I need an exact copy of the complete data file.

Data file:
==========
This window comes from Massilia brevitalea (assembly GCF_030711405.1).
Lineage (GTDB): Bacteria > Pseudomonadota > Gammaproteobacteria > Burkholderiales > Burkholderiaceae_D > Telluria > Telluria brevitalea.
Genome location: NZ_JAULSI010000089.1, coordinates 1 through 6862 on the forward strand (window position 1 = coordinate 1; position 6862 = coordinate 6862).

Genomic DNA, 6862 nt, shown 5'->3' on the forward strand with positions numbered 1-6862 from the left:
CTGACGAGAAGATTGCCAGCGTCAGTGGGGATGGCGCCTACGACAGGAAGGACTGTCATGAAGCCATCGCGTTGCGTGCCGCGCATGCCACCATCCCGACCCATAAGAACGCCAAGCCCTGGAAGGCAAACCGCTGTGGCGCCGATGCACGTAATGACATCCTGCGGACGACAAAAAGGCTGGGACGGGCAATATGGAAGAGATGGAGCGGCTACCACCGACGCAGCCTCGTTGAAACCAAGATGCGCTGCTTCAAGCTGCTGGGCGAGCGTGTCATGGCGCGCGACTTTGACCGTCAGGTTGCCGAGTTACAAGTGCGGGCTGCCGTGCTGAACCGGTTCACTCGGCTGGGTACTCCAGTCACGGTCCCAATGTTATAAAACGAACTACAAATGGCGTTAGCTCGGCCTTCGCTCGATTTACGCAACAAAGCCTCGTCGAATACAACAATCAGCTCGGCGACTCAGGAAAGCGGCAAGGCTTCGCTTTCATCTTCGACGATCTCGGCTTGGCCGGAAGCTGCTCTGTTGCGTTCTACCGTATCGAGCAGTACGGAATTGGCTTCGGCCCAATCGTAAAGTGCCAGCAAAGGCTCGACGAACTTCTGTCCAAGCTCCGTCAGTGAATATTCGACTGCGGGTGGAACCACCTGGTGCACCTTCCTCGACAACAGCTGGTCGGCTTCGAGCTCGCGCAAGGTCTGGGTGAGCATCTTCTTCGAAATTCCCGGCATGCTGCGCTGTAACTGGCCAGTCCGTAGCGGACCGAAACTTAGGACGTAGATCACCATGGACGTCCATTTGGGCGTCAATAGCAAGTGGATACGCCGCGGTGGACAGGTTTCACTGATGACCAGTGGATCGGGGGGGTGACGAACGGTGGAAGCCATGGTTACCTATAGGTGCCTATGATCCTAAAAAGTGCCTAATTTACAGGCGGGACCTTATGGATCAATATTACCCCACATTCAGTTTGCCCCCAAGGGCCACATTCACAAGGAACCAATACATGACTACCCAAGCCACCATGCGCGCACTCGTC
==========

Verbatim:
This window comes from Massilia brevitalea (assembly GCF_030711405.1).
Lineage (GTDB): Bacteria > Pseudomonadota > Gammaproteobacteria > Burkholderiales > Burkholderiaceae_D > Telluria > Telluria brevitalea.
Genome location: NZ_JAULSI010000089.1, coordinates 1 through 6862 on the forward strand (window position 1 = coordinate 1; position 6862 = coordinate 6862).

Genomic DNA, 6862 nt, shown 5'->3' on the forward strand with positions numbered 1-6862 from the left:
CTGACGAGAAGATTGCCAGCGTCAGTGGGGATGGCGCCTACGACAGGAAGGACTGTCATGAAGCCATCGCGTTGCGTGCCGCGCATGCCACCATCCCGACCCATAAGAACGCCAAGCCCTGGAAGGCAAACCGCTGTGGCGCCGATGCACGTAATGACATCCTGCGGACGACAAAAAGGCTGGGACGGGCAATATGGAAGAGATGGAGCGGCTACCACCGACGCAGCCTCGTTGAAACCAAGATGCGCTGCTTCAAGCTGCTGGGCGAGCGTGTCATGGCGCGCGACTTTGACCGTCAGGTTGCCGAGTTACAAGTGCGGGCTGCCGTGCTGAACCGGTTCACTCGGCTGGGTACTCCAGTCACGGTCCCAATGTTATAAAACGAACTACAAATGGCGTTAGCTCGGCCTTCGCTCGATTTACGCAACAAAGCCTCGTCGAATACAACAATCAGCTCGGCGACTCAGGAAAGCGGCAAGGCTTCGCTTTCATCTTCGACGATCTCGGCTTGGCCGGAAGCTGCTCTGTTGCGTTCTACCGTATCGAGCAGTACGGAATTGGCTTCGGCCCAATCGTAAAGTGCCAGCAAAGGCTCGACGAACTTCTGTCCAAGCTCCGTCAGTGAATATTCGACTGCGGGTGGAACCACCTGGTGCACCTTCCTCGACAACAGCTGGTCGGCTTCGAGCTCGCGCAAGGTCTGGGTGAGCATCTTCTTCGAAATTCCCGGCATGCTGCGCTGTAACTGGCCAGTCCGTAGCGGACCGAAACTTAGGACGTAGATCACCATGGACGTCCATTTGGGCGTCAATAGCAAGTGGATACGCCGCGGTGGACAGGTTTCACTGATGACCAGTGGATCGGGGGGGTGACGAACGGTGGAAGCCATGGTTACCTATAGGTGCCTATGATCCTAAAAAGTGCCTAATTTACAGGCGGGACCTTATGGATCAATATTACCCCACATTCAGTTTGCCCCCAAGGGCCACATTCACAAGGAACCAATACATGACTACCCAAGCCACCATGCGCGCACTCGTC